Federal Registrations (EIN/TIN)

Federal Application Proccess

Let’s make it official. I always assumed that there was going to be a big and rigorous federal application process to creating a company. Turns out that it’s easy. Companies are creatures of state law, and the only part of the federal government that really cares about your company it…wait for it…the IRS. That’s right, so long as the Feds are getting the right amount of taxes they are happy campers.

Step 1:  Head to the IRS website, and begin the application HERE . You can also call the IRS or print a PDF of the application and mail it in (details can be found on the IRS website).


-The application is only available Monday-Friday from 0700 to 2200 EST

-The application must be finished in one session

-It will expire after 15 minutes, but it only takes 5 minutes.

Step 2: Start the application. If you’re confused by any of the terms, or if you’re unsure about how you should answer a question, the IRS has hyperlinked all of the important terms and provided definitions and instructions in the right sidebar for every page, so it’s easy to follow along.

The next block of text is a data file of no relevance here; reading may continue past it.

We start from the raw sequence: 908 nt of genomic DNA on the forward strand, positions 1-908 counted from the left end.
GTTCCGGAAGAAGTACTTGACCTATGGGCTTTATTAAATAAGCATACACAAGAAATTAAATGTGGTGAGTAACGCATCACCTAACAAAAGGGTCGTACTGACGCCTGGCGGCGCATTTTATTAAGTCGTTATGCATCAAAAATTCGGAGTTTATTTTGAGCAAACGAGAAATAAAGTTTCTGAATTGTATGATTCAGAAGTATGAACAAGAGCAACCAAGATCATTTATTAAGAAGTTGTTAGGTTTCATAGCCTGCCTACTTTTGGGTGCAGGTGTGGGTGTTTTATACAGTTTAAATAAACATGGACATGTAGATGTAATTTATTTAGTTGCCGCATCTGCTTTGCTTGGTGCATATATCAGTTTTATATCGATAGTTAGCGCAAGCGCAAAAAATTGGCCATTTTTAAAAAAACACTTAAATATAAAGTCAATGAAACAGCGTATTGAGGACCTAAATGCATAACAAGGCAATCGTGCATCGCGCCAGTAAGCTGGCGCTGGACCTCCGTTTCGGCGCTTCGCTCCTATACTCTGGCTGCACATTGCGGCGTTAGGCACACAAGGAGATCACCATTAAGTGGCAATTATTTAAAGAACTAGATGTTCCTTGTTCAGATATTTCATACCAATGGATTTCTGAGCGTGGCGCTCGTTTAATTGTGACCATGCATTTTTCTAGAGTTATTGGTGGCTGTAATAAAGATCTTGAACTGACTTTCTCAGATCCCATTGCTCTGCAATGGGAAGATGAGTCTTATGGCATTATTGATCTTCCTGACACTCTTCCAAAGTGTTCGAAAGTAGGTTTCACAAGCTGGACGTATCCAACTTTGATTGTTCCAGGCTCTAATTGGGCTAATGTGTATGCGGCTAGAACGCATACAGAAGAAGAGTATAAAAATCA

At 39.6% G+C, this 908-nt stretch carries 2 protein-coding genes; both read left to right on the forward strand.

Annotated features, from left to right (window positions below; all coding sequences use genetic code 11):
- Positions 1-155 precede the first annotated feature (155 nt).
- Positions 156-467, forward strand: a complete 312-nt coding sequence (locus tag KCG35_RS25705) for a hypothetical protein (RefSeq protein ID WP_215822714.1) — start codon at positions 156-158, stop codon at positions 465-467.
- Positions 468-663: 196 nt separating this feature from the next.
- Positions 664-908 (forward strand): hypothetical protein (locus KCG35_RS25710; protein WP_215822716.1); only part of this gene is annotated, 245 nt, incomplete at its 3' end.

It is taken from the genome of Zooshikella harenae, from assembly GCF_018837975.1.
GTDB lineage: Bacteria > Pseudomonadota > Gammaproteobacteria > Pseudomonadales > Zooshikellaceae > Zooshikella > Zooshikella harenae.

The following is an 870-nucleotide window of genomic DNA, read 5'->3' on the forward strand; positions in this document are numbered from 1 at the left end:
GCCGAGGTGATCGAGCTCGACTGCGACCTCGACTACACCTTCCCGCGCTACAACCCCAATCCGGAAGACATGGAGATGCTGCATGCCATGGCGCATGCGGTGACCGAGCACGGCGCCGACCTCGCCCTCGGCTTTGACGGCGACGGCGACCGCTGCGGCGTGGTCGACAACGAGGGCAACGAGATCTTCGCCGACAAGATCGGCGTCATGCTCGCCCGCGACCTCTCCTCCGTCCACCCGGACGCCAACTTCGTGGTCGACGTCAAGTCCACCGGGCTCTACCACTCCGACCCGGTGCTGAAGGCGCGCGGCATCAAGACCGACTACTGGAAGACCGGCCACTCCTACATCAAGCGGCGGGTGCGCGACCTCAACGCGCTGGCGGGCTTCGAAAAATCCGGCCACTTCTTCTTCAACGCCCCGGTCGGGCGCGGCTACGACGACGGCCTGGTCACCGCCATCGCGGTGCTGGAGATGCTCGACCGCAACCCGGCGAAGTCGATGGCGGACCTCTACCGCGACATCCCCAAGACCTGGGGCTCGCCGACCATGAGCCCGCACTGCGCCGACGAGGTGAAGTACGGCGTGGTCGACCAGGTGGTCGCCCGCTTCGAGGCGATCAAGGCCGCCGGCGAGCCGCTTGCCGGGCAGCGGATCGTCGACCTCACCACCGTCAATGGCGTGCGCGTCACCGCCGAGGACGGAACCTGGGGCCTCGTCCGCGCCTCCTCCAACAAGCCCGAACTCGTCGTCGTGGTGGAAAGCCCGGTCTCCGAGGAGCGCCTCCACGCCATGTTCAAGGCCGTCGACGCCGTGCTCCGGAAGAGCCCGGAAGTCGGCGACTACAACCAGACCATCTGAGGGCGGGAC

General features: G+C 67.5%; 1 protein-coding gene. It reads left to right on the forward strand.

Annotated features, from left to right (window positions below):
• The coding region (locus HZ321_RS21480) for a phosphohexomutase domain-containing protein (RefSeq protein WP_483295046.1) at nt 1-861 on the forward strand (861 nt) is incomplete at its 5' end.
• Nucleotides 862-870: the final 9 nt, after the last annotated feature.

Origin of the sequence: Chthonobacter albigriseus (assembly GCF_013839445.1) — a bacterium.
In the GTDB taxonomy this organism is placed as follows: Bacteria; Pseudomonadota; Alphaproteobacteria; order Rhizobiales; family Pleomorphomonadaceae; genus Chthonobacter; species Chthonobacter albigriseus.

TIP: It’s important to note that once you register your business, the address you’ve listed becomes public domain. If you still don’t have a business name or address, don’t stress; you’ll be able to amend these later and changing your name or address won’t require you to apply for a new EIN.

If you get an error at the end or it never stops processing: One really annoying thing is that you may get an error message when you submit saying that the system is having issues. This is almost always false. 99% of the time it means that you made a minor error in the application. For example you might have included the letters “LLC” in your company’s name (you’re not supposed to) and that’s enough to make the system reject your application, but of course, they don’t tell you that that’s the problem…

Bottom line, if you get an error go back and review your submissions

Step 3: You’ll receive your new EIN within 3 days of submitting the form (usually the response is immediate but if not, don’t panic!) If you have any more questions, the IRS has published a useful guide to EINs on its website HERE .